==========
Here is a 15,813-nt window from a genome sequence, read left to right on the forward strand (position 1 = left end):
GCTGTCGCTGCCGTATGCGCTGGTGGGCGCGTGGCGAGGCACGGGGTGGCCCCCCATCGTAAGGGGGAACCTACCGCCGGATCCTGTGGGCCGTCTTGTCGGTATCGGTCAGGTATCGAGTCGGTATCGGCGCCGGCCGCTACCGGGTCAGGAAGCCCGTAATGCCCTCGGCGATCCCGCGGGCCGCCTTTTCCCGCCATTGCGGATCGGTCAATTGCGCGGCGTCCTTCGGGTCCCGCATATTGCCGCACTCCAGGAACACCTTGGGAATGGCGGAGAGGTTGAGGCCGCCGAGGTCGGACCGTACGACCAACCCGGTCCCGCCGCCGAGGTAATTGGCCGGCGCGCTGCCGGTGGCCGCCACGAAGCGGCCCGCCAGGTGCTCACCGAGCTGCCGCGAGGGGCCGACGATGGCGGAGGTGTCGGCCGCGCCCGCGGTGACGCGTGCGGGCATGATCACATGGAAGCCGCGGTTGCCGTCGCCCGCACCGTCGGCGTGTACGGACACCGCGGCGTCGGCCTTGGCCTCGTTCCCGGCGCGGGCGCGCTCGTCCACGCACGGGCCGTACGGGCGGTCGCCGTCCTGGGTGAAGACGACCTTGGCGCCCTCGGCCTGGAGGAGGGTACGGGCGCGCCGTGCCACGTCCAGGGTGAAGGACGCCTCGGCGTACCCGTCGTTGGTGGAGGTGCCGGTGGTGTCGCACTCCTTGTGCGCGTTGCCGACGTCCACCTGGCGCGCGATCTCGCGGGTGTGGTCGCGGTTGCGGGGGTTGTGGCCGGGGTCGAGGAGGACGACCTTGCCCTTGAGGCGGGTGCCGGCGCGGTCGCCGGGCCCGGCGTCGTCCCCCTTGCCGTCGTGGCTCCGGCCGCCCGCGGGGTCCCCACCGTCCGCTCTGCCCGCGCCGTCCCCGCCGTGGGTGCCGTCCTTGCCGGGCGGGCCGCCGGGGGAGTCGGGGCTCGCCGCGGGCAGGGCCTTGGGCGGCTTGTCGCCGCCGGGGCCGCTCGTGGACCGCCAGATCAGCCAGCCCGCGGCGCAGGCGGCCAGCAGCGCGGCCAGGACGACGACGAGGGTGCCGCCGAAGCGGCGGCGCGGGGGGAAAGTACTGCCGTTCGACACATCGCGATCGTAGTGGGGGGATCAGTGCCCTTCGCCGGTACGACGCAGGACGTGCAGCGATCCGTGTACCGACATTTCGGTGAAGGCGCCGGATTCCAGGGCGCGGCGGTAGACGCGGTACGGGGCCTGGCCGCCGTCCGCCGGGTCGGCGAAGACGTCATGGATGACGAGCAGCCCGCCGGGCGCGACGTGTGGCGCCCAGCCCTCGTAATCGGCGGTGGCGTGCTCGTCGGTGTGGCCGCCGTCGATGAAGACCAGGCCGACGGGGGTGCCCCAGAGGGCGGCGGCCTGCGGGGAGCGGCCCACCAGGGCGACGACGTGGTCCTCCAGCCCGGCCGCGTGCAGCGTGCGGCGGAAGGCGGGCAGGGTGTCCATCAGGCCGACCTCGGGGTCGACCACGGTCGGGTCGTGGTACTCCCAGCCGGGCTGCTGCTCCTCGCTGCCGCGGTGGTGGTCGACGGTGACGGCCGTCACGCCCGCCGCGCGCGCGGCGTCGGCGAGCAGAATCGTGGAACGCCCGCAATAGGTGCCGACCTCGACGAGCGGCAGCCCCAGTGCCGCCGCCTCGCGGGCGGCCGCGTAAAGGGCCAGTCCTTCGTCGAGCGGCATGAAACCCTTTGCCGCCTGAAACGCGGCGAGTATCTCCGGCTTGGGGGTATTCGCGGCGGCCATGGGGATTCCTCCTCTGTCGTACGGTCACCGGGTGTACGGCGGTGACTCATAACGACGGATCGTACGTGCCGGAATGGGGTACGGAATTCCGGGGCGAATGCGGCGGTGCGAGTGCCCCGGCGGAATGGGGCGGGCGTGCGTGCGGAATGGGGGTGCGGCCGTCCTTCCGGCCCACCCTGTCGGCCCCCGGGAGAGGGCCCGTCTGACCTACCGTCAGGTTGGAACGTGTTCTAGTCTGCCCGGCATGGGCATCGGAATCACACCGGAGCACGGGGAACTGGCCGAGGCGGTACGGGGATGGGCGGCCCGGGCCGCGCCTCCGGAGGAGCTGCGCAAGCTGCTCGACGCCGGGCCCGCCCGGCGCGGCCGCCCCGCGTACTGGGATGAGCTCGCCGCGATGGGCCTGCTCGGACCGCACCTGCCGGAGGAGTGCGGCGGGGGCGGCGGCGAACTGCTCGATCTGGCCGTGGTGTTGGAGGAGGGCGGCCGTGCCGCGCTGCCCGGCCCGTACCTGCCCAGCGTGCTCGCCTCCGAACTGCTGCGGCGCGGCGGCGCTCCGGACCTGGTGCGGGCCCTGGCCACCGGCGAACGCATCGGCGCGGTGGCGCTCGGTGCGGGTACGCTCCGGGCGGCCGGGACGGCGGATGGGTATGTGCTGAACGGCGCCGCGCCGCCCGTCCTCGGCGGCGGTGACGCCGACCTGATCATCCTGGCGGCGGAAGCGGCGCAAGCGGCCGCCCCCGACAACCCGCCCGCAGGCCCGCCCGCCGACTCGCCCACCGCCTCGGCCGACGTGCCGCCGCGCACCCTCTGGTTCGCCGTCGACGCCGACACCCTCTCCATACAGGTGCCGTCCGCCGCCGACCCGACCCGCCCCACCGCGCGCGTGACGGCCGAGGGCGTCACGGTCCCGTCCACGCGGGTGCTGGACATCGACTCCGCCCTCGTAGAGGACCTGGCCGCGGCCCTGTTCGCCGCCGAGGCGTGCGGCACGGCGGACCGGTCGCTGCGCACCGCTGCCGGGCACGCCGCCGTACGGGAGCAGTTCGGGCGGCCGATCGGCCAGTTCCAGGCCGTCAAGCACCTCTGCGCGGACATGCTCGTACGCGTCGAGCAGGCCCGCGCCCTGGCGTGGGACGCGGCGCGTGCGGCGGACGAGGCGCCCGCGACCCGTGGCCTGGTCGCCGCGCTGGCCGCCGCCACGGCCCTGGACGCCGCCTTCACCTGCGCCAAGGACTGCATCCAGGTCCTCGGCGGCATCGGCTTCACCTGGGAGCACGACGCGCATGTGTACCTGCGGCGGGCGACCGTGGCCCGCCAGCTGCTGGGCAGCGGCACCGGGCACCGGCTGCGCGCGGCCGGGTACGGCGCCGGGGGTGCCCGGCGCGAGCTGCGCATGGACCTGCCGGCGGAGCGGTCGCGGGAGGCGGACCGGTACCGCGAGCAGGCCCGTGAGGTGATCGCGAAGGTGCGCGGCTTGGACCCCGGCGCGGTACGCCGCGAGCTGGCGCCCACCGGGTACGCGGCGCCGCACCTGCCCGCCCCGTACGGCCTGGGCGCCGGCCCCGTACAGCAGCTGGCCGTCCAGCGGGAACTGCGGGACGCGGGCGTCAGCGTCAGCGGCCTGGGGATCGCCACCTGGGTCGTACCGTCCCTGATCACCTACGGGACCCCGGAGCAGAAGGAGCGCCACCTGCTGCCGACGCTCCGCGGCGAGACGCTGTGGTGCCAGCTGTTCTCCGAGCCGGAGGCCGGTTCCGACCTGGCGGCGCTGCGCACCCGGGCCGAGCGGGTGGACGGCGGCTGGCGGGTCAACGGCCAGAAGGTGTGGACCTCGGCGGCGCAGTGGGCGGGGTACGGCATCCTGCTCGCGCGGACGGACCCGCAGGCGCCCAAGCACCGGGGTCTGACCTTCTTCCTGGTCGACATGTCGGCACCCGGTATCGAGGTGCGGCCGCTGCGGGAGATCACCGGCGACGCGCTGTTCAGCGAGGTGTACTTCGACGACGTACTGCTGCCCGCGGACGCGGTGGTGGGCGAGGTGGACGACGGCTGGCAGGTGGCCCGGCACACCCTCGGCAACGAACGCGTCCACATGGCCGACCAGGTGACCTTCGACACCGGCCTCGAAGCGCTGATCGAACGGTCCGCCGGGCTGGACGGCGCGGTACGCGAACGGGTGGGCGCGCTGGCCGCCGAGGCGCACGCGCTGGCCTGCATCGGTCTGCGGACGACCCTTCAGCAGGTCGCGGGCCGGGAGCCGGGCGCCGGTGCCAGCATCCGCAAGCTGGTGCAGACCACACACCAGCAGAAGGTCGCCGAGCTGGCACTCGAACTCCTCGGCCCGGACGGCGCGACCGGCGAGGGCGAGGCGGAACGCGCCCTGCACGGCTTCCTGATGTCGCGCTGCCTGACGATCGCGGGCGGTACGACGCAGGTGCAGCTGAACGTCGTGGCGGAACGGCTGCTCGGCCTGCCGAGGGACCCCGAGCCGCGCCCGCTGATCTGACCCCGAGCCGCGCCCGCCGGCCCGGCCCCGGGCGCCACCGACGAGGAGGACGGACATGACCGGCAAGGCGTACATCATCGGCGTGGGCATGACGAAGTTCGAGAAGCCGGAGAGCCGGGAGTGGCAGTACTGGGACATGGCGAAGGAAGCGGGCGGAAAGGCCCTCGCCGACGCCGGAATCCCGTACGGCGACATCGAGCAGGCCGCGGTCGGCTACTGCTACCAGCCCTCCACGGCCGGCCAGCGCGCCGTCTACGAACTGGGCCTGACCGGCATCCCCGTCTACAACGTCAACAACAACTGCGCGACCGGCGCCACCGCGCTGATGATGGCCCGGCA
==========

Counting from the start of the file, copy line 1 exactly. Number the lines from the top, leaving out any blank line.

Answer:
Here is a 15,813-nt window from a genome sequence, read left to right on the forward strand (position 1 = left end):